(This is only a feeble translation of 'Tyaag', a short story by Gurudev Rabindranath Tagore, into English. The objective is to urge readers to read the original story or better translations. We have included a summary of the story on the last page.)


It was the first full-moon night in the month of March. The fresh breeze of the spring blew, carrying with it the sweet scent of mango buds. An old litchi tree stood on the edge of the pond, and a sleepless and indefatigable songbird sat perched in the dense foliage of the tree, singing. The song wafted through the air and penetrated into an unsleeping bedroom of the house belonging to the Mukherjee family.

Hemanta was acting restlessly. Sometimes he ruffled his wife's hair and wrapped the strands around his fingers; sometimes he stroked her bangles and produced a ringing sound, and sometimes he pulled at the flower garland around her hair and brought it to her face. Hemanta's actions were similar to the actions of the breeze, which tries to stir up the stock-still tree in the evening by nudging it from side to side.

But Kusum sat staring into the infinite moonlit void without stirring. Her husband's restlessness only touched her and returned back to him. Finally, Hemanta's agitation got the better of him; he grabbed and shook Kusum's hands and said, "Kusum, where are you? It seems you have gone so far away that even if I use the most powerful telescope, you will only appear as a dot. I want you to come closer. Look, it is such a beautiful night!"

Kusum turned her face away from the void and looked at her husband. "I know of a mantra that can turn this moonlit night and this spring day into a myth in an instant."

"If you know such a mantra, you had better not utter it. But if you know of any mantra that can cause three-four Sundays to occur in a week or a mantra that can prolong the night up to five or half past five in the evening, I would gladly listen to it," Hemanta said while trying to pull Kusum to himself. Kusum resisted the loving tug and said, "I had thought of telling you something on my death bed, but I feel a strong urge to tell it to you today. I think I can bear whatever punishment you give me."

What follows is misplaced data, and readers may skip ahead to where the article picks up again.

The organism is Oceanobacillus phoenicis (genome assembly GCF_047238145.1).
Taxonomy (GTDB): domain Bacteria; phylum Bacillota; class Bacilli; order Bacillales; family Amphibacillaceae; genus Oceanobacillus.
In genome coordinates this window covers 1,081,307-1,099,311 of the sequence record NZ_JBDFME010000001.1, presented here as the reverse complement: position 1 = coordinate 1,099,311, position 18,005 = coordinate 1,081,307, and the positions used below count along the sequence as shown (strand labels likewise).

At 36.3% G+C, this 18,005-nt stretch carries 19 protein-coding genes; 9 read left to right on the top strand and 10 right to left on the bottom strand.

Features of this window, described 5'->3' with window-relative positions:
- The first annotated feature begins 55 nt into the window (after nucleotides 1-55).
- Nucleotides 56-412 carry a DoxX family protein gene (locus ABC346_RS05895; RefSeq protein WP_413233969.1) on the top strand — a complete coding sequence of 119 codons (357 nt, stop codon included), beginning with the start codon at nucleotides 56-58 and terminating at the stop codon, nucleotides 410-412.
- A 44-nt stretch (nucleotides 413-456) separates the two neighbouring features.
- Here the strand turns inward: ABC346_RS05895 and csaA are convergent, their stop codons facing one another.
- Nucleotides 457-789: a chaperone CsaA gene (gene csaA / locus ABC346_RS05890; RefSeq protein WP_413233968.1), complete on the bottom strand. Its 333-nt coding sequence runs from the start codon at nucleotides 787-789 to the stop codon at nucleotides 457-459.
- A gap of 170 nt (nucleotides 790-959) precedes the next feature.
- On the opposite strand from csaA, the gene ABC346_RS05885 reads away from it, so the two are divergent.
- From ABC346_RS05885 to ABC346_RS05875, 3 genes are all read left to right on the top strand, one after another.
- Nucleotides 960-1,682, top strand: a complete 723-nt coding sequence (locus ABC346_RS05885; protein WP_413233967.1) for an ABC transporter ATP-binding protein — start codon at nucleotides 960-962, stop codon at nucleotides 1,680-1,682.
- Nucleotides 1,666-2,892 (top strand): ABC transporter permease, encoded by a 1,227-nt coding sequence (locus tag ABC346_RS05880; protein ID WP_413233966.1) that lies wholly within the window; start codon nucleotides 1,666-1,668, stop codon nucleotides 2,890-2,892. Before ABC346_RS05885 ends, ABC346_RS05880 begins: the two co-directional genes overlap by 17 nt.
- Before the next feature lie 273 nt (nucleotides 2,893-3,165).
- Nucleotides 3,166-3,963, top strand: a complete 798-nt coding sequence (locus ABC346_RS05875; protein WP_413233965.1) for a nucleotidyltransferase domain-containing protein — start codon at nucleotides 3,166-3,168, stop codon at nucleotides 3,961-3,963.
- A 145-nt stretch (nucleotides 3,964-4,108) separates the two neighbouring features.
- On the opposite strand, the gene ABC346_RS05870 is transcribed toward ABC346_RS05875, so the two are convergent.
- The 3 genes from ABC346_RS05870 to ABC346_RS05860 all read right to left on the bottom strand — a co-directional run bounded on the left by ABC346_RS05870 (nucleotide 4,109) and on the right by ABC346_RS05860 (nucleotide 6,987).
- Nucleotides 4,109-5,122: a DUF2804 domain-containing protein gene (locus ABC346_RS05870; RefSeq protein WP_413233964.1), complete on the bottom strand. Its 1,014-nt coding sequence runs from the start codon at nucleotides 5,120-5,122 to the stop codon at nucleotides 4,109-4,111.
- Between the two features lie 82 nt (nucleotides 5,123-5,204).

Hemanta was about to chant a hymn on punishment, composed by poet Jayadeva, to amuse his wife when he heard the angry flip flop sound of sandals outside; it was the familiar sound of his father Harihar Mukherjee's footsteps. Hemanta was nonplussed.

Harihar came to the door and roared from outside, "Hemanta, turn your wife out of the house at once."

Hemanta looked at his wife; she showed no surprise. She hid her face in her palms, trying with all her strength and will to fade away. The southern breeze carried the songbird's song into the room, but no one heard it now. The world is infinitely beautiful, but things can turn ugly so easily.


"Is it true?" Hemanta asked his wife after returning to the room.

"Yes, it is true," the wife said.

"Why didn't you tell me the truth earlier?"

"I tried to tell you many times, but words failed me. I have sinned."

"Tell me everything today."

Kusum told him everything. She did not falter even though telling the truth was no less torture than walking through fire. But she walked with determined steps and at an even pace, and no one came to know how much she was scorched. Hemanta walked out of the room after hearing her.

Kusum realized that her husband had walked out of her life; he would never return. But she felt no surprise; her mind had become so numb that this incident seemed like any other daily incident. But even to her numb mind, the world and all the declarations of love seemed false and empty. When she recalled all the declarations of love made by Hemanta in the past, a bitter smile crossed her lips; the joyless smile, like a sharp cruel knife, cut a permanent scar on her mind. Perhaps, she was wondering about the brittleness of love — love that is believed to be affectionate and eternal. Lovers believe that the briefest separation is torture, and even a moment's reunion gives infinite joy; they pledge to love each other not only in this life but in all the lives to come. But, this was love for you! Fragile! Just one small blow from the society and your infinite love crumbles to a handful of dust! Only moments ago, Hemanta, in a trembling voice, was whispering into her ears about the beauty of the night. The night had not yet ended; the songbird was still singing; the southern breeze continued to waft into the room and ruffle the mosquito net; the moonlight had crept into the room through the open window and was lying like a weary beauty on one corner of the bed. Everything is a lie! "Love is a greater liar and a greater hypocrite than I!"


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